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HHS Issues Opinion Regarding Illegal Attempts by Drug Manufacturers to Deny 340B Discounts under Contract Pharmacy Arrangements

The federal 340B discount drug program is a safety net for many federally qualified health centers, disproportionate share hospitals, and other covered entities. This program allows these providers to obtain discount pricing on drugs which in turn allows the providers to better serve their patient populations and provide their patients with access to vital health care services. Over the years, the 340B program has faced intense scrutiny, particularly by drug manufacturers who are required by federal law to provide the discounted pricing.

Ongoing struggles between covered entities and drug manufacturers continued in 2020 when six manufacturers unilaterally decided to deny 340B discount drug pricing to covered entities utilizing contract pharmacy arrangements. This led to lawsuits filed by the American Hospital Association and a national network of HIV/AIDS clinics in the Fall of 2020. The battle between the covered entities and drug manufacturers took a unique twist on December 30, 2020 when the U.S. Department of Health and Human Services issued Advisory Opinion 20-06, which instructed that drug manufacturers were not legally permitted to deny the discounted 340B pricing to contract pharmacy arrangements. 

The HHS Advisory Opinion made three key conclusions:

  1. The plain language of the 340B Statute requires manufacturers to provide the 340B discounted pricing to covered entities independent of whether the covered entity chooses to utilize a third-party contract pharmacy to dispense the drugs.
  1. The purpose and history of the 340B program indicate that contract pharmacies have always been an integral part of the 340B program and HHS’s longstanding interpretation of the 340B statute and regulations has recognized the legitimate use of contract pharmacies.
  1. Manufacturers are inappropriately attempting to circumvent the 340B program’s standing procedures for resolving disputes between manufacturers and covered entities by unilaterally excluding contract pharmacy arrangements from their 340B discount drug pricing.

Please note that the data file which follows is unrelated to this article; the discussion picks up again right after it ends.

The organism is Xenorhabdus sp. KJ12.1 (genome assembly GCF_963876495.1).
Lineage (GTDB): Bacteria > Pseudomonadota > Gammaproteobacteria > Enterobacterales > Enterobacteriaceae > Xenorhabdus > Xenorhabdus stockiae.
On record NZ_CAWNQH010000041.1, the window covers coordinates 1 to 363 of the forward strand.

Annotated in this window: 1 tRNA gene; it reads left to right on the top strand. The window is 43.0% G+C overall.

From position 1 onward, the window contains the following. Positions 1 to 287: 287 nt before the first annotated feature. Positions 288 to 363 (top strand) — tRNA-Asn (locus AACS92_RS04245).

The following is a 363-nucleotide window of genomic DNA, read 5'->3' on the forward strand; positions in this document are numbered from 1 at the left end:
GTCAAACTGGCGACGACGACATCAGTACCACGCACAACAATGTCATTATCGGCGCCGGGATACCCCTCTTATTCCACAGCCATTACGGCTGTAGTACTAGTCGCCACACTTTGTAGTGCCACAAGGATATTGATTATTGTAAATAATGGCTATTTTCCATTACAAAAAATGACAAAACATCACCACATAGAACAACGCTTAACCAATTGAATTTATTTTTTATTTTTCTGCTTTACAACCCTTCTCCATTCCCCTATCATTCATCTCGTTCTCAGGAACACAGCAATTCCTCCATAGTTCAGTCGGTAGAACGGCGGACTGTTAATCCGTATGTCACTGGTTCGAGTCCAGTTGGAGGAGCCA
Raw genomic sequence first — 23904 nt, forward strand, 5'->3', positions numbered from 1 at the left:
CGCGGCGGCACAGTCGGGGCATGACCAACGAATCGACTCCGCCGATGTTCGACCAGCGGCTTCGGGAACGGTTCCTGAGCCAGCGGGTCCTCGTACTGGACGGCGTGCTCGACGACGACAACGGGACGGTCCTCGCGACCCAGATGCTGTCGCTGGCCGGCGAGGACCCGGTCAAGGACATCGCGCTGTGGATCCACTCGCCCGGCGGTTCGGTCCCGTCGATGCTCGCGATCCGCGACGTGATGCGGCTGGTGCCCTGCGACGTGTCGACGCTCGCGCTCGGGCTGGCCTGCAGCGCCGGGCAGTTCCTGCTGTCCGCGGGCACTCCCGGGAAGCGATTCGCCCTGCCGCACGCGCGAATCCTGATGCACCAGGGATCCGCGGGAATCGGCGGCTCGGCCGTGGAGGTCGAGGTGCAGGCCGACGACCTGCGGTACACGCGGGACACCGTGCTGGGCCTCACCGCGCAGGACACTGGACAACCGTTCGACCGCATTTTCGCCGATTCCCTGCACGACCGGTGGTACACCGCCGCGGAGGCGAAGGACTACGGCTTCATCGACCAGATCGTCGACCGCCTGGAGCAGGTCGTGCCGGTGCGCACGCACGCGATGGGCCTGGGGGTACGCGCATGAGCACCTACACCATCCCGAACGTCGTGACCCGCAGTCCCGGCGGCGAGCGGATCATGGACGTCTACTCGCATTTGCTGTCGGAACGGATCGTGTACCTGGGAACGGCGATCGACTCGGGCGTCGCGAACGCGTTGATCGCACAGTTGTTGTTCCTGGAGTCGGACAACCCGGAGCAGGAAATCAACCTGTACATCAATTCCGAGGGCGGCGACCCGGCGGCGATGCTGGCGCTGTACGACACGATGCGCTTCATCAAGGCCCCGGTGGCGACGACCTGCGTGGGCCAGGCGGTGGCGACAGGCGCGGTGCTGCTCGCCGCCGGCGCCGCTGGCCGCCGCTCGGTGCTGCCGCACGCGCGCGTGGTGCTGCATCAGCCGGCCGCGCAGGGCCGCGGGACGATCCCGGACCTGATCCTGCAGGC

While the HHS Advisory Opinion does not have the binding effect of law, it should be noted that HHS, through its Health Resources and Services Administration (“HRSA”), oversees the 340B program. Only time will tell if the Advisory Opinion will persuade drug manufacturers to resume 340B pricing to covered entities utilizing contract pharmacy relationships. Stay tuned for future developments.

If you are interested in learning more about the 340B discount drug program or collaborative strategies to enhance patient care opportunities for 340B covered entities, please contact BMD Healthcare and Hospital Law Member Jeana M. Singleton at jmsingleton@bmdllc.com or 330-253-2001, or any member of the BMD Healthcare and Hospital Law group

For an update on actions the state of Ohio is taking to reduce predatory practices of PBMs, see BMD Healthcare and Hospital Law Member Daphne Kackloudis' article, SB 263 Protects 340B Covered Entities from Predatory Practices in Ohio.

COVID, Privacy and More! New Challenges for Physicians in 2021

While hopefully we are coming out of the pandemic, the legal repercussions related to legislative initiatives and other actions during that time continue to apply to businesses in general and healthcare practices. It is a helpful reminder that practices make certain that they maintain accurate records in order to satisfy the reporting requirements under the various COVID-related bills and protect yourself from future employment claims.

Banking and Cannabis: Bank Lending, The Next Frontier

A fortuitous combination of developments and circumstances present the banking and cannabis industries a large opportunity to enhance each of their respective bottom lines: conventional bank lending, payment processing, treasury management and other services, and bank administered SBA and revenue bond financing to cannabis businesses.

EKRA Updates: COVID-19 Testing, Employment Agreements, and More

Ever since the Eliminating Kickbacks in Recovery Act (“EKRA”) was passed by Congress in 2018, we have been waiting to see how the law is interpreted and ultimately enforced. As a reminder, EKRA seeks to eliminate kickbacks in return for patient referrals to facilities that treat those overcoming addiction, such as recovery homes, clinical treatment centers, and laboratories. (NOTE: EKRA applies to all laboratories, not just those related to addiction treatment.) It is essentially an expansion of the Anti-Kickback Statute, which only applies to those services that are reimbursable through federal healthcare programs such as Medicare and Medicaid, to now also cover services reimbursable through private insurers.

New Interpretation of the Fair Debt Collection Practices Act Rocks the Industry

It’s not lost on us that our interpretation of § 1692c(b) runs the risk of upsetting the status quo in the debt-collection industry. This quote from the Eleventh Circuit Court of Appeal in its April 21, 2021 opinion from the case of Hunstein v. Preferred Collection and Management Services, Inc. is possibly the biggest understatement in the history of the Fair Debt Collection Practices Act. At a minimum, the Eleventh Circuit’s opinion has sent shockwaves and fear throughout multiple sectors of the financial services industry.

Construction Industry Trends and Predictions Through 2021 and Beyond: Insurance and Emerging Threats

A 2021 survey identified three key issues impacting the construction industry in 2021: (1) the financial health of contractors; (2) the continuing risk of the pandemic; and (3) technology driving productivity, but also increasing the risk of cybersecurity threats. With this backdrop, insurance premiums in the construction industry are generally on the rise in 2021.